We are are hiking our way through North Carolina for our holidays, freelancing some adventure after veering away from a few COVID outbreaks. The past week has seen five family members across three households and two states come down with COVID, all of whom are thankfully now feeling much better.
With the important stuff in hand, our course adjustments felt familiar from prior outdoor trips. We kicked off our impromptu week with a hike up the back side of Looking Glass Rock, near Brevard. The views were stellar, the trail was interesting, and we didn’t see many people. It was a nice transition from our city plans, a chance to work a bit for a great view. Detours to the mountains are hardly a sacrifice.
Next up, we visited Moses H Cone Memorial Park, off of the Blue Ridge Parkway near Blowing Rock. It fit some key criteria for us: it was on the way, it promised an easier day than Looking Glass, and we’d never heard of it.
The park’s Flat Top Manor has quite a bit of history. It was built by Moses and Bertha Cone in 1899-1901. Moses Cone was a textile tycoon (the “Denim King”), and the Cones wanted a summer home in the style of the Biltmore in nearby Asheville. The resulting Flat Top estate was on 3,600 acres with 25 miles of carriage roads. Moses intended to use it to showcase “scientific farming” during his retirement years. There was a large mansion, a dairy, orchards, cattle, sheep, and two stocked lakes for fishing. Oh, and a bowling alley (what’s a scientific farm without bowling?).
Moses Cone died young in 1908, so his plans to retire at Flat Top Manor never really materialized. Bertha embraced her new reality, though, and carried on the vision. For the next four decades, she demonstrated acumen for most every aspect of the business, and she and her sisters Clementine and Sophie turned Flat Top Manor into a major economic force. She also played a role in founding Appalachian State University, and was a long time proponent of higher education for all. Her accomplishments would be notable in any era, but she started at a time when women couldn’t even vote (!).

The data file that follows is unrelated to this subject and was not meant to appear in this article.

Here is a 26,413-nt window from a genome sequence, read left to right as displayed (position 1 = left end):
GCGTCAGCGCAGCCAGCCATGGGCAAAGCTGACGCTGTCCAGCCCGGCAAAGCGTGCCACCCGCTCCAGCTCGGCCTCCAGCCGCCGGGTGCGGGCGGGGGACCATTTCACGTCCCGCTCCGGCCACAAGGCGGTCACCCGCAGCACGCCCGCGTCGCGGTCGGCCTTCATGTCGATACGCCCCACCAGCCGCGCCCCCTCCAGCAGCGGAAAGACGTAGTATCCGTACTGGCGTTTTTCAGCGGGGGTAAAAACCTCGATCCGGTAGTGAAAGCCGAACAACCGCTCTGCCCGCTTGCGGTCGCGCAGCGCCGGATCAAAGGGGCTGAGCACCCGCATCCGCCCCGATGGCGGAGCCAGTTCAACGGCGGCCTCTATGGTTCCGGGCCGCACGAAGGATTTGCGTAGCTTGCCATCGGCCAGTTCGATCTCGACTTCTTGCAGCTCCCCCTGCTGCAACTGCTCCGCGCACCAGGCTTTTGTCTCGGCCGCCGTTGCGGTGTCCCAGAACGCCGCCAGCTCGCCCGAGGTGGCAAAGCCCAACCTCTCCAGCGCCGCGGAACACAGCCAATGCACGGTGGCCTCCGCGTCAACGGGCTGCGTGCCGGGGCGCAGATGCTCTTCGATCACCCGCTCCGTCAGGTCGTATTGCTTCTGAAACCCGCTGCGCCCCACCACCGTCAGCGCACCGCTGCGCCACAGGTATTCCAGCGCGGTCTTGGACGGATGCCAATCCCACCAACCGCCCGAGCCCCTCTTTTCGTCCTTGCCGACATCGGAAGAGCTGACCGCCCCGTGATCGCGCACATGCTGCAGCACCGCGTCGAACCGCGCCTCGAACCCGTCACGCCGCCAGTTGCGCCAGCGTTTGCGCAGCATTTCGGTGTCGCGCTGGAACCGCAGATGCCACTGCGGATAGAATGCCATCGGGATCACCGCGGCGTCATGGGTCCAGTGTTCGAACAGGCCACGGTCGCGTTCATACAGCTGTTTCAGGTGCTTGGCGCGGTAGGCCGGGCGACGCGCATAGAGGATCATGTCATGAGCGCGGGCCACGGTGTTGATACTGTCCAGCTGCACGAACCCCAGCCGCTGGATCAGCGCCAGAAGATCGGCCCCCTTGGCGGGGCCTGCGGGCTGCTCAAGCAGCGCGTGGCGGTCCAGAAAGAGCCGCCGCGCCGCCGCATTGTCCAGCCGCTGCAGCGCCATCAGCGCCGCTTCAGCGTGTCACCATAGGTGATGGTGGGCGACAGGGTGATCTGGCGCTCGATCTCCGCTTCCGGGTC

Bertha died in 1947, and she left Flat Top Manor and the surrounding land for all to enjoy–fulfilling a life-long interest in conservation. Today the estate is owned by the National Park Service and offers hiking trails, horseback riding, fishing, and tours of the mansion (in season).
We arrived for our hike to find the Blue Ridge Parkway closed due to snow, another opportunity for impromptu adventure. We parked near the gate and headed up the icy road on foot. In a mile or so, we peeled away onto a carriage road for a few miles to the summit of Flat Top and the fire tower (built in 1954). There were a few patches of snow, but our poles, gaiters, and heavy boots were total overkill.
On the way down, we made a stop at the family cemetery to pay our respects to both Bertha and Moses, as well as Bertha’s sisters Clementine and Sophie.
Car to car, our hike was about six miles and 700 feet of vertical. It was a lovely stroll, even with the extra mileage tacked on (maybe even because of that, as we didn’t see many people). The Cone family left quite a legacy; they had a hand in countless adventures over the past century, including ours.
I wish I could have spent more time with family this week–but a change of plans is a small thing, especially with so many people in the world dealing with big stuff. In time, this year’s holiday will be a footnote (if that). But history will certainly remember the pandemic. COVID has had a profound impact on so many of us, and I’ve learned a lot about important things like health, family, and friends. Maybe I could have gained that perspective in some other way, I dunno.
The gifts of the season took longer to unwrap this year, but I appreciate them. Here’s to good health for all in 2023. That’s a sentiment that would fit in any era. I’m lucky I got to carry it with me on a few more hikes.